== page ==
January 27 2015 02:10PM
The All-Star break is officially over, and the Vancouver Canucks will be back in action tonight to face Ryan Kesler and the NHL-leading Anaheim Ducks, kicking off a six-game home stand. The visitors from Orange County come in red hot, having won five games in a row, and have owned the Canucks of late, going 8-1-1 against their Pacific division rivals.
All three games between these two teams this season have gone to overtime though, so it's been a tightly contested series. The Canucks hope that continues tonight, as they look to distance themselves from the 4th and 5th place Flames and Kings in the Pacific.
Read past the jump for a preview.
January 27 2015 11:00AM
In the third episode of the Hockey Graphs Podcast, Garret and Rhys argue about the definition of what a sandwich is, mourn the death of Corsi, kick rocks at Mike Richards, and have a look at some prospects. Also, Garret has NEWS! Join us after the jump!
January 27 2015 09:30AM
In MoneyPuck’s most recent article, he analyzed the NHL success rate of CHL forwards based on their size and point production . We know that offensive production is not the single determining factor as to whether an NHL player is good from an analytics perspective, but MoneyPuck demonstrated that point production in the CHL is a good indicator of NHL success. Similarly, a player who is taller than average also increases their chances of success. If you combine both factors positively in a young CHL forward, their chance of success rises greatly.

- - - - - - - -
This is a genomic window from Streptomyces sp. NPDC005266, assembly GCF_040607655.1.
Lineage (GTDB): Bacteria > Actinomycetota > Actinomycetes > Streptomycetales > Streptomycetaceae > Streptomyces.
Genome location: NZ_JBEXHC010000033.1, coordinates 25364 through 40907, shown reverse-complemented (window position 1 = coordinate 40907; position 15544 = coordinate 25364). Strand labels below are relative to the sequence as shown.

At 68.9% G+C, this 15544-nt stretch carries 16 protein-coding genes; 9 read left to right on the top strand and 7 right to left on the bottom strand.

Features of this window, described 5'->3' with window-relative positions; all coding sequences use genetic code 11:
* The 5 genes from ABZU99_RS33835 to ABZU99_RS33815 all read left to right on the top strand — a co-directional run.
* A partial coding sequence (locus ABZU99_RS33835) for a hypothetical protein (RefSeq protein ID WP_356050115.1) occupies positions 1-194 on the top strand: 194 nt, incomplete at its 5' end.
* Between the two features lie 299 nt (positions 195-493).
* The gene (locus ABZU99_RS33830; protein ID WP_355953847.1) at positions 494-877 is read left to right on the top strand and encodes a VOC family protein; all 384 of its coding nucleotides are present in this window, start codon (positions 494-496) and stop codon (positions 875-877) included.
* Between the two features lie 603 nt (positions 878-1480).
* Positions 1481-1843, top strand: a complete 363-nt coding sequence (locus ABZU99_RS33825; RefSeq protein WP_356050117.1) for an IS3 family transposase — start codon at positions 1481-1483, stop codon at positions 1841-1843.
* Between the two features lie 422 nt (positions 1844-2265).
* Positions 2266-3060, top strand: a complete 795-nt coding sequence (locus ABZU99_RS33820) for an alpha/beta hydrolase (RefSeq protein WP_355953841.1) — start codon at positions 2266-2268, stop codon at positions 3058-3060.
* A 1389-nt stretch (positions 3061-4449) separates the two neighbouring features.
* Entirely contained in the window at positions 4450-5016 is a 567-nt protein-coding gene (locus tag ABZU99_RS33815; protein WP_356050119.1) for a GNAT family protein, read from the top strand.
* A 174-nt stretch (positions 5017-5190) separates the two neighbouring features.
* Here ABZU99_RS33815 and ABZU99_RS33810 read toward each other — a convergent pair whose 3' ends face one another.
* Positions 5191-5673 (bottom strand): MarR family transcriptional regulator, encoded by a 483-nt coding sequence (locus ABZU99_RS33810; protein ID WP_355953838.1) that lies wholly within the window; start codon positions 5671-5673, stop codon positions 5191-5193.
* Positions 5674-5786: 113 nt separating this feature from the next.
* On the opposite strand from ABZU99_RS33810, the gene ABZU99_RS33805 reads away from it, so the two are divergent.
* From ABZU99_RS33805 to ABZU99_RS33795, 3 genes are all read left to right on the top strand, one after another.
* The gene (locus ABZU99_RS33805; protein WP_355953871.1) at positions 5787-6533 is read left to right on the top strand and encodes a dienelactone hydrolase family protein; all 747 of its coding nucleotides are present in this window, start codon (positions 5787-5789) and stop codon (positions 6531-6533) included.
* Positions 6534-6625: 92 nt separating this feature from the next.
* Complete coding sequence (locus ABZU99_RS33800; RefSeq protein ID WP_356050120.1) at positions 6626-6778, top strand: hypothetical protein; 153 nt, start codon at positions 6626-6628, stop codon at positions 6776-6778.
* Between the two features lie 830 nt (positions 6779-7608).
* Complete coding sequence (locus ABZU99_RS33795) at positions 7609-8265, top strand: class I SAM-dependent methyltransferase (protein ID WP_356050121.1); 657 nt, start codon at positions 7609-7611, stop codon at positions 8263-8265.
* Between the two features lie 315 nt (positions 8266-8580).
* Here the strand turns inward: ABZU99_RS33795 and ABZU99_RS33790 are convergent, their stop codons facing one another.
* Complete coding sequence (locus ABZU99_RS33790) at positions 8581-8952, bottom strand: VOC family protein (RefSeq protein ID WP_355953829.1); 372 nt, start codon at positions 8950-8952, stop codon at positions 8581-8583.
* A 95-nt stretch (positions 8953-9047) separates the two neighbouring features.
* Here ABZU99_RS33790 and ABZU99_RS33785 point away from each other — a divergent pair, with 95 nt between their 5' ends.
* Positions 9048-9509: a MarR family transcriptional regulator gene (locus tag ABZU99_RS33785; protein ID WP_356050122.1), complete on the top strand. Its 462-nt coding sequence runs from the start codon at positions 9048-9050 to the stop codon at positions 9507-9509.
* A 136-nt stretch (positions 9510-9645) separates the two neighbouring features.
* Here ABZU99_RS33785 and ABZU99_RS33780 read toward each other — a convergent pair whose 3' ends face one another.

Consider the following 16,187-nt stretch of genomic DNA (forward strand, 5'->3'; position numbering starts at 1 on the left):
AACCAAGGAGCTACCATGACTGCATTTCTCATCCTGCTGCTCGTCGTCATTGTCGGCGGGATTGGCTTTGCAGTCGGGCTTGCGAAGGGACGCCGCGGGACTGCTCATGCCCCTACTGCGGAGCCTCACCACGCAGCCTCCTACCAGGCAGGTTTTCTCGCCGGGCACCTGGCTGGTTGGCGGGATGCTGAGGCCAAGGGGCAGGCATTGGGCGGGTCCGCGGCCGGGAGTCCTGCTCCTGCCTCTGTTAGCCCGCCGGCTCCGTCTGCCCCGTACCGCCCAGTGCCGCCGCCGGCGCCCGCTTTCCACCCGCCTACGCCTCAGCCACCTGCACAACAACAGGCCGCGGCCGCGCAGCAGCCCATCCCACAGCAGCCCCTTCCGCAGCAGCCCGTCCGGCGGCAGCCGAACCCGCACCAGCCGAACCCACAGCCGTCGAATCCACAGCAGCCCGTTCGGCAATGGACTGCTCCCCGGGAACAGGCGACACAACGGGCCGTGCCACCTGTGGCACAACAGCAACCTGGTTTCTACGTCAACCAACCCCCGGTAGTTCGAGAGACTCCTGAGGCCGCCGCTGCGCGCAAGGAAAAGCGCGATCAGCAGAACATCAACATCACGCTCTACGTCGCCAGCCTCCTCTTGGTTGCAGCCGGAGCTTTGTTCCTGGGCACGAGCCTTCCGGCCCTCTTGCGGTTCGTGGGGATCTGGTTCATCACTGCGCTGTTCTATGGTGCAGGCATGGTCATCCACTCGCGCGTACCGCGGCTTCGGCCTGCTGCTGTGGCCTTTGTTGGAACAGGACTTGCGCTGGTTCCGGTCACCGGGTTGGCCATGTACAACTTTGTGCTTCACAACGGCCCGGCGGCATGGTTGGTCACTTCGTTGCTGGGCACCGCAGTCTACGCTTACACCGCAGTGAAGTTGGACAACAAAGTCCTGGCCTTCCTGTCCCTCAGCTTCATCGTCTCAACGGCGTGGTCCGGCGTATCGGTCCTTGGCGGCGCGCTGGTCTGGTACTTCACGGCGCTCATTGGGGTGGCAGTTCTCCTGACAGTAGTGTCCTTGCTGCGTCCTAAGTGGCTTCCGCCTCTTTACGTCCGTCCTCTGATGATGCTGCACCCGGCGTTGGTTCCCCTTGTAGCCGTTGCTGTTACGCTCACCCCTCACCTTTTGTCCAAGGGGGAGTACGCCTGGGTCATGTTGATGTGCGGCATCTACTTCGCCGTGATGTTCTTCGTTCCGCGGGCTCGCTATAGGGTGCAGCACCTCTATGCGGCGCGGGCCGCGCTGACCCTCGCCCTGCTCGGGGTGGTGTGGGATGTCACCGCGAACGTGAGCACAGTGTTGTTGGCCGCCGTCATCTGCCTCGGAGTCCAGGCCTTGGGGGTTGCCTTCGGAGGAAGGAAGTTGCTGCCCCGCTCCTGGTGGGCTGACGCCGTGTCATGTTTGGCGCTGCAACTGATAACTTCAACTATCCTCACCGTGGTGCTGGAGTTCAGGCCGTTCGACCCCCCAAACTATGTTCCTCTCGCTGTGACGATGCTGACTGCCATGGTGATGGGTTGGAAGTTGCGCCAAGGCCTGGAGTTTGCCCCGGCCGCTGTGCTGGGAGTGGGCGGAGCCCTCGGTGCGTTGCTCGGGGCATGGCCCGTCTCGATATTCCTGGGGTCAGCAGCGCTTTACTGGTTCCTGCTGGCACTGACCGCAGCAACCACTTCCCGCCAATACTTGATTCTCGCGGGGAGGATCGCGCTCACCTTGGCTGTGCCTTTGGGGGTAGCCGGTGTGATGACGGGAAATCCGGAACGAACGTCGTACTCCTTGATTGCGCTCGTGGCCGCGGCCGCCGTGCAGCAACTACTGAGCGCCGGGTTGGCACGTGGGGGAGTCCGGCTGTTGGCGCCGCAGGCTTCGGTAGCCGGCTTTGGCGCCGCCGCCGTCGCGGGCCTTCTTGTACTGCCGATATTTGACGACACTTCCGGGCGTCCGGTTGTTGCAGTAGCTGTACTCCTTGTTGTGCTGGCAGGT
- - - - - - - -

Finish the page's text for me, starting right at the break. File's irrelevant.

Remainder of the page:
In our previous experiment, we split forward and defencemen data, as they are two different types of players and their success rates are different. In this article, I will continue where MoneyPuck left off to present you the success rates for CHL defencemen, broken down by their height and CHL scoring rate.
January 26 2015 11:48AM
Photo Credit: Mike Miller/Wikimedia Commons
They've been called "the Glenn Healy" of NHL Power Rankings, they've been furiously annotated and derided as useless. And now they're here. Available across the Nation Network: it's NHL Power Rankings!
January 26 2015 10:00AM
More than halfway through the NHL season, the Vancovuer Canucks continued to have good luck with injuries. Sure, they'd lost Dan Hamhuis to a fluky leg injury and Zack Kassian to a broken finger for a short while, but they hadn't exactly been the Columbus Blue Jackets in terms of an absolutely decimated roster. In fact, in terms of man-games lost to injury, the Canucks have been the 6th healthiest team in the NHL. Weighting for cap hit of injured players, they've been the 4th healthiest team.
This will take a hit in the upcoming weeks though, as Kevin Bieksa underwent surgery on a broken hand on Wednesday, meaning that he'll be out of the lineup for the foreseeable future. Bieksa though has struggled at times this season and come under fire for his defensive deficiencies and casual appearance on the ice, leading some fans to question whether the Canucks will actually benefit from his absence.
Has Kevin Bieksa actually become so bad that Vancouver will be better without him? Let's explore after the jump.